Shares of the electric-auto maker jumped more than 9% in Tuesday trading after S&P Dow Jones Indices announced the company would be added to the major market index, a long-awaited move and a triumph for Tesla bulls.
Some market watchers cheered the validation from a top index provider, while others were laser-focused on how the move could shake up the S&P.
Here's what six of them, including CNBC's Jim Cramer, said of the move:
Dan Ives, managing director at Wedbush Securities, said the electric-vehicle maker's path to profitability just received a vote of confidence:
"I don't view this as a traditional auto company. It's a disruptive technology company on the EV front. And I think that's why if you just look at the numbers, you would not get to a valuation where it is today. ... I think the one thing on this S&P 500 that's important [is] this speaks to profitability. That's why, in our opinion, they got the snub back in early September. So, this is the validation, the feather in the cap for the bulls. But no doubt, right now, [Elon Musk] has the gold touch, of course not just on Tesla but SpaceX."
Joanne Lipman, a distinguished journalism fellow at the Institute for Advanced Study and a CNBC contributor, said Tesla's inclusion spoke volumes to how the market is setting up for the future:
"Just to pull the camera back for a moment, I actually think this is a bigger story than Elon Musk and bigger than Tesla in that what we're really looking at is this confirmation, this declaration, recognition that electric vehicles are our future and that they're finally going mainstream. And you see it with every other automaker that is rushing in to try and compete with Tesla. ... So much of this has to do with the charisma of Elon Musk. ... People are trying to get the next Henry Ford. I actually think a lot about Steve Jobs. I've been around long enough to remember when he left Apple and then came back and a lot of people were scratching their heads about Apple, but the customers who bought those products were just rabid. It was a cult. They loved the charisma of the guy. But I do think that is also the big unknown with Tesla because on the one hand, you've got this charismatic guy with this massive following, but on the other hand, you have to be able to separate the company from the founder and the kind of sometimes crazy things he says. I mean, he just said a couple of weeks ago that they're going to be building 20 million cars a year within a decade. Will they? I mean, that's, like, twice as big, almost, as their largest competitor right now. And ... in March he said that Covid would be down to zero cases in April and, of course, he was just diagnosed with Covid over the weekend. So, that would be kind of the question, of separating the company from the hype and the founder, and how does it do absent that founder."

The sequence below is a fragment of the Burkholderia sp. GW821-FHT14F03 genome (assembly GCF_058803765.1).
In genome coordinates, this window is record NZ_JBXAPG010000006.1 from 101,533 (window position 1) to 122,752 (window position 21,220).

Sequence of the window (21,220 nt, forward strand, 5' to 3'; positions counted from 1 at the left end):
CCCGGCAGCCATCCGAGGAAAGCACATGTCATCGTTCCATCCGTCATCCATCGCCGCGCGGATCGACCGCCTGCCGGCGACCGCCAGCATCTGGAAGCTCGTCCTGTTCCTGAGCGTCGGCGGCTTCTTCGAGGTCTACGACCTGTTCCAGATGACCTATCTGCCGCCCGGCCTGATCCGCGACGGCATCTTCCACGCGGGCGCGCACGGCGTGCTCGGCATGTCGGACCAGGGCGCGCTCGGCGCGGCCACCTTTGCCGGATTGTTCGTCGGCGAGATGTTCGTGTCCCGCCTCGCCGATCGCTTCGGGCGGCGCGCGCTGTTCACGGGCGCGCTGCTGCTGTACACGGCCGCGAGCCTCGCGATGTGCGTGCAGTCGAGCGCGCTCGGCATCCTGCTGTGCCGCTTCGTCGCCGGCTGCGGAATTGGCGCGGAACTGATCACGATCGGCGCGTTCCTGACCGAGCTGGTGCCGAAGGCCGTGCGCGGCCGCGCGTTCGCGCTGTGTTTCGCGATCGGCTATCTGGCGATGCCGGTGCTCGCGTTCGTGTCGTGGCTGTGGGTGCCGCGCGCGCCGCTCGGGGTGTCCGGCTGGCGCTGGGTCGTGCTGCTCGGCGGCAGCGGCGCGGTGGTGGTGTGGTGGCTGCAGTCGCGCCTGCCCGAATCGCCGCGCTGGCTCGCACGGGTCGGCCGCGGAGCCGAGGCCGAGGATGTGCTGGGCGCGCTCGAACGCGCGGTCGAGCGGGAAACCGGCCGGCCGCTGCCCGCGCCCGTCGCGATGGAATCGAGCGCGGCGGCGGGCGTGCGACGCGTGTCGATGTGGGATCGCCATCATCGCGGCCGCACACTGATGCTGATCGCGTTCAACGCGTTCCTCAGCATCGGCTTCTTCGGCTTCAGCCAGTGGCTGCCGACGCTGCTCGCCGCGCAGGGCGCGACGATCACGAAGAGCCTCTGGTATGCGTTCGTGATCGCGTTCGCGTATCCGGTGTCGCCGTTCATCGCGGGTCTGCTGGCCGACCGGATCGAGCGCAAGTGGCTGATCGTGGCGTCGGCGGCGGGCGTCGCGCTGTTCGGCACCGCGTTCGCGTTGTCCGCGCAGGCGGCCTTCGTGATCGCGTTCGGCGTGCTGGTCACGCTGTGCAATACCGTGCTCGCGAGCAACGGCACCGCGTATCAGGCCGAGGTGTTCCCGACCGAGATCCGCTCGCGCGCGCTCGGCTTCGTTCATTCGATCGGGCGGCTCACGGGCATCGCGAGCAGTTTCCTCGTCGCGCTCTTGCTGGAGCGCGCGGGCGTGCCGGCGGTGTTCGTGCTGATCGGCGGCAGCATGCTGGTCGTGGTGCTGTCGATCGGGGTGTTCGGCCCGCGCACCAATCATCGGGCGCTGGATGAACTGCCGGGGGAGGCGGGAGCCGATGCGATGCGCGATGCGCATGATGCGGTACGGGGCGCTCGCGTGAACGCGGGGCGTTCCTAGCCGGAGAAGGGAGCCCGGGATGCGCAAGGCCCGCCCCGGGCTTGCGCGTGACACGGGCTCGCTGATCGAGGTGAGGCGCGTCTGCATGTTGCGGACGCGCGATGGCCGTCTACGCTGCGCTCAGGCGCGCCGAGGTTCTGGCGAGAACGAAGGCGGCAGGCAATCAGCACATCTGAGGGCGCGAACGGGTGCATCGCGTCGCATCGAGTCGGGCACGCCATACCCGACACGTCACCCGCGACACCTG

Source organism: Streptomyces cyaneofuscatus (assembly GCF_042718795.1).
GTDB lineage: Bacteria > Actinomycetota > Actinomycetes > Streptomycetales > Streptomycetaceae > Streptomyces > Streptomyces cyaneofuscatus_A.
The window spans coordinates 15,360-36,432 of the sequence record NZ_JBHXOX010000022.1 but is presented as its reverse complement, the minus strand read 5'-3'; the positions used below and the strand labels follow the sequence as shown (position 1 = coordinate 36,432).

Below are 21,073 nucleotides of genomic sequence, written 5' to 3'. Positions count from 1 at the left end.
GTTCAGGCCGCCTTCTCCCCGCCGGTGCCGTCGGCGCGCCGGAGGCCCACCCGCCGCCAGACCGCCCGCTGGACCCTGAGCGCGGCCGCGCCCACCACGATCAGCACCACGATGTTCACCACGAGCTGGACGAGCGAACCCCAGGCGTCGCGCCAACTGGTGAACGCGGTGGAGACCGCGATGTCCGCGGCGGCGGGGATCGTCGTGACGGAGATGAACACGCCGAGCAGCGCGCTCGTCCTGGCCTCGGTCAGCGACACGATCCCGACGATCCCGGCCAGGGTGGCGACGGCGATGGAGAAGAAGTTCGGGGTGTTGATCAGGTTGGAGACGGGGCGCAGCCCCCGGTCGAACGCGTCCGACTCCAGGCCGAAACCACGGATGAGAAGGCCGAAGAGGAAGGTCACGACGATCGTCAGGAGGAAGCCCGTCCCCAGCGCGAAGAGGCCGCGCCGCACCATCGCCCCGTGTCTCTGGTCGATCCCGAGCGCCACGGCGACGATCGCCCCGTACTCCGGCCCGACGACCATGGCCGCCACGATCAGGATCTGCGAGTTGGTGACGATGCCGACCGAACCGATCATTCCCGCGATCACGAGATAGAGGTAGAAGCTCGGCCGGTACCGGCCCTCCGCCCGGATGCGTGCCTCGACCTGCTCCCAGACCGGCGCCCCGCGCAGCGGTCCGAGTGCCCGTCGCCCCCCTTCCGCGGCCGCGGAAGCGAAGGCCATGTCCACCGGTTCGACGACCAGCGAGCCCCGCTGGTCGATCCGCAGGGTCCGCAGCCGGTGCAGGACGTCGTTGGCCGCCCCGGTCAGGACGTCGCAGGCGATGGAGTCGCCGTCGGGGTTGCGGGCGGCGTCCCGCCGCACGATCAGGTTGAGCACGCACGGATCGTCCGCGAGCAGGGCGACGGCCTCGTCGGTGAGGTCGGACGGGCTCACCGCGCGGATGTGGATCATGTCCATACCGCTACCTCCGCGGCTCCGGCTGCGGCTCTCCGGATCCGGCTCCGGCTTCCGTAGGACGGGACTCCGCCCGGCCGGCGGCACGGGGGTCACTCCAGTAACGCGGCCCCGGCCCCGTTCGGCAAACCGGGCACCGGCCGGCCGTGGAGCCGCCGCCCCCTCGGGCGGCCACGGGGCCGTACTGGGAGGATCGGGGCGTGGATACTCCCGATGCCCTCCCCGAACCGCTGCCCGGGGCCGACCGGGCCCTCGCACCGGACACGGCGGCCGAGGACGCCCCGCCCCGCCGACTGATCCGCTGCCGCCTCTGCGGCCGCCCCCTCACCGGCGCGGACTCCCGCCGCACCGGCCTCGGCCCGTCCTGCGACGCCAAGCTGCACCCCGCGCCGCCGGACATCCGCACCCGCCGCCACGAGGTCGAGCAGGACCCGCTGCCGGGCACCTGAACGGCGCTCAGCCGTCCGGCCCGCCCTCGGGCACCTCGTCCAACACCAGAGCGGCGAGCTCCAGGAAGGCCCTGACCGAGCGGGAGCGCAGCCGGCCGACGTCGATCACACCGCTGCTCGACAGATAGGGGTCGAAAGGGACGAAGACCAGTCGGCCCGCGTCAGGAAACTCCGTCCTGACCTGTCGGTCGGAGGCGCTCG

"I think they're baffled. I really don't think they know how to handle this. What do you do? You can't have the S&P 500 only have 497 companies, although I have heard people on air sometimes say there are 500 companies in the S&P. Shocker. I don't know what they would do. I mean ... they can't knock out the smalls. It doesn't do anything. When they balance this ... they almost seem to have to make everything smaller."
Aswath Damodaran, a professor of finance at New York University's Stern School of Business sometimes known as the "Dean of Valuation," shared his take on how Tesla's massive market cap would impact the index:
"You can't evade reality, which is when you've got a $400 billion company out there and you call yourself the S&P 500, how long can you hide from not having the company in your index? It was only a matter of time. So, I'm glad it's in there and I think the inclusion in the index by itself is not going to change the game with Tesla. Tesla's always had a story of its own, a life of its own, traders who basically trade based on its future, but I think it is ... about time. I'm glad it's in the index. ... I think that if we think about EV being the market of the future, it's not just Tesla that's going to benefit, to the extent that the other car companies are also making these EVs. You're going to see the market change. What the market seems to be forecasting is in that new market that's out there, Tesla will be the leader, not GM or Ford or Volkswagen. And that's a pretty solid bet at the moment. Whether it pays off in terms of a $400 billion market cap is the big question."
Tiffany McGhee, CEO, partner and co-chief investment officer of institutional client services at Momentum Advisors, saw catalysts on the horizon for Tesla:
"I think its addition to the S&P 500 is very interesting, and I think about what that means for S&P 500 index funds. They're going to have to sell positions to mimic the index. They're going to have to buy Tesla. That whole situation is interesting to me. ... When Tesla makes these really cool announcements, the stock tends to go up. So, I am a long-term investor, but it doesn't mean that I can't get in on little cool things like this."
Ritholtz Wealth Management CEO and co-founder Josh Brown, a regular on CNBC's "Halftime Report," was indifferent on the move as it related to the stock:
"If you're managing money in an index strategy, it's not like the old days where the announcement happens and you have to buy that day. They have time to get into the trade, and they knew that they would have to at some point. So, I wouldn't be surprised if there were some anticipatory trades dating back a couple of months ago when we first thought it was obvious they would have to add the company. So, they punted by a couple of months, the index committee, but ultimately I think everyone knew it was just a matter of time. So, I don't really look at that as a catalyst to want to buy it or sell it."